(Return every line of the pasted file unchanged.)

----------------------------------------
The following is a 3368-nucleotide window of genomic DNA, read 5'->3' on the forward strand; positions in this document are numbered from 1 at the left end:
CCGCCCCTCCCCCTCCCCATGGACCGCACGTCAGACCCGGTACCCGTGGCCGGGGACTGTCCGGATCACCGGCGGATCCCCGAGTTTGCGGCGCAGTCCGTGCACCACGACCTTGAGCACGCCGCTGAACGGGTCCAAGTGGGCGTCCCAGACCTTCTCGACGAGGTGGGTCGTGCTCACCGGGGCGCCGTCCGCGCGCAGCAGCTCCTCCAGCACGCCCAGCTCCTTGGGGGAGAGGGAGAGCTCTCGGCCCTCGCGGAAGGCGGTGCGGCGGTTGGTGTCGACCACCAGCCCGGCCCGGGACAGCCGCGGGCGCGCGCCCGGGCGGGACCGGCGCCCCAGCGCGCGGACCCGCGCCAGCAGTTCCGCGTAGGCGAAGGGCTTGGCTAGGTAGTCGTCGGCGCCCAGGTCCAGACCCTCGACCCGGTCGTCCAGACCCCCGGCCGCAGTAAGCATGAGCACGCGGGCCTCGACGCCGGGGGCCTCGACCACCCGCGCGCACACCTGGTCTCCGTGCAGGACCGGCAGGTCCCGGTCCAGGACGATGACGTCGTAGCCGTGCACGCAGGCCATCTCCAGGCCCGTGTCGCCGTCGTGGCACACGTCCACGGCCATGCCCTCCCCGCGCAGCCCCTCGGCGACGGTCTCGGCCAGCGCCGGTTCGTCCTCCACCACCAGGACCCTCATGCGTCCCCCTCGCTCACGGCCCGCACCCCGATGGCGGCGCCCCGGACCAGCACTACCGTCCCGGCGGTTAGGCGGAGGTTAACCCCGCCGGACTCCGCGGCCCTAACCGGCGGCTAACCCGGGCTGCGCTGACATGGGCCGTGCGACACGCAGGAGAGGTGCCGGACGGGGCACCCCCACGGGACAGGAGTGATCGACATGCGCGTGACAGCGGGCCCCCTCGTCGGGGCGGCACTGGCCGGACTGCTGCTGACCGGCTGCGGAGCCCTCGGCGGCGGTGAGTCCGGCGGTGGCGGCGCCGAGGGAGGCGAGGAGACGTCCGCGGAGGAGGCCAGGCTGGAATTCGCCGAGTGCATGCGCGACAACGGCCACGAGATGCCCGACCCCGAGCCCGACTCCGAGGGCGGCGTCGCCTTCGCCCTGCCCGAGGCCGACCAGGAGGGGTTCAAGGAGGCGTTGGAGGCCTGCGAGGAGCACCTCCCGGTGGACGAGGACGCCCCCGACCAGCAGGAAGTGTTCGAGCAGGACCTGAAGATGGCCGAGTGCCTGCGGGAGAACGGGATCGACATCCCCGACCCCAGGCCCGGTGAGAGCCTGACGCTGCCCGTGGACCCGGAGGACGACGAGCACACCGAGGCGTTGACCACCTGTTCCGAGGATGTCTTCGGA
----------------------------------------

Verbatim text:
The following is a 3368-nucleotide window of genomic DNA, read 5'->3' on the forward strand; positions in this document are numbered from 1 at the left end:
CCGCCCCTCCCCCTCCCCATGGACCGCACGTCAGACCCGGTACCCGTGGCCGGGGACTGTCCGGATCACCGGCGGATCCCCGAGTTTGCGGCGCAGTCCGTGCACCACGACCTTGAGCACGCCGCTGAACGGGTCCAAGTGGGCGTCCCAGACCTTCTCGACGAGGTGGGTCGTGCTCACCGGGGCGCCGTCCGCGCGCAGCAGCTCCTCCAGCACGCCCAGCTCCTTGGGGGAGAGGGAGAGCTCTCGGCCCTCGCGGAAGGCGGTGCGGCGGTTGGTGTCGACCACCAGCCCGGCCCGGGACAGCCGCGGGCGCGCGCCCGGGCGGGACCGGCGCCCCAGCGCGCGGACCCGCGCCAGCAGTTCCGCGTAGGCGAAGGGCTTGGCTAGGTAGTCGTCGGCGCCCAGGTCCAGACCCTCGACCCGGTCGTCCAGACCCCCGGCCGCAGTAAGCATGAGCACGCGGGCCTCGACGCCGGGGGCCTCGACCACCCGCGCGCACACCTGGTCTCCGTGCAGGACCGGCAGGTCCCGGTCCAGGACGATGACGTCGTAGCCGTGCACGCAGGCCATCTCCAGGCCCGTGTCGCCGTCGTGGCACACGTCCACGGCCATGCCCTCCCCGCGCAGCCCCTCGGCGACGGTCTCGGCCAGCGCCGGTTCGTCCTCCACCACCAGGACCCTCATGCGTCCCCCTCGCTCACGGCCCGCACCCCGATGGCGGCGCCCCGGACCAGCACTACCGTCCCGGCGGTTAGGCGGAGGTTAACCCCGCCGGACTCCGCGGCCCTAACCGGCGGCTAACCCGGGCTGCGCTGACATGGGCCGTGCGACACGCAGGAGAGGTGCCGGACGGGGCACCCCCACGGGACAGGAGTGATCGACATGCGCGTGACAGCGGGCCCCCTCGTCGGGGCGGCACTGGCCGGACTGCTGCTGACCGGCTGCGGAGCCCTCGGCGGCGGTGAGTCCGGCGGTGGCGGCGCCGAGGGAGGCGAGGAGACGTCCGCGGAGGAGGCCAGGCTGGAATTCGCCGAGTGCATGCGCGACAACGGCCACGAGATGCCCGACCCCGAGCCCGACTCCGAGGGCGGCGTCGCCTTCGCCCTGCCCGAGGCCGACCAGGAGGGGTTCAAGGAGGCGTTGGAGGCCTGCGAGGAGCACCTCCCGGTGGACGAGGACGCCCCCGACCAGCAGGAAGTGTTCGAGCAGGACCTGAAGATGGCCGAGTGCCTGCGGGAGAACGGGATCGACATCCCCGACCCCAGGCCCGGTGAGAGCCTGACGCTGCCCGTGGACCCGGAGGACGACGAGCACACCGAGGCGTTGACCACCTGTTCCGAGGATGTCTTCGGA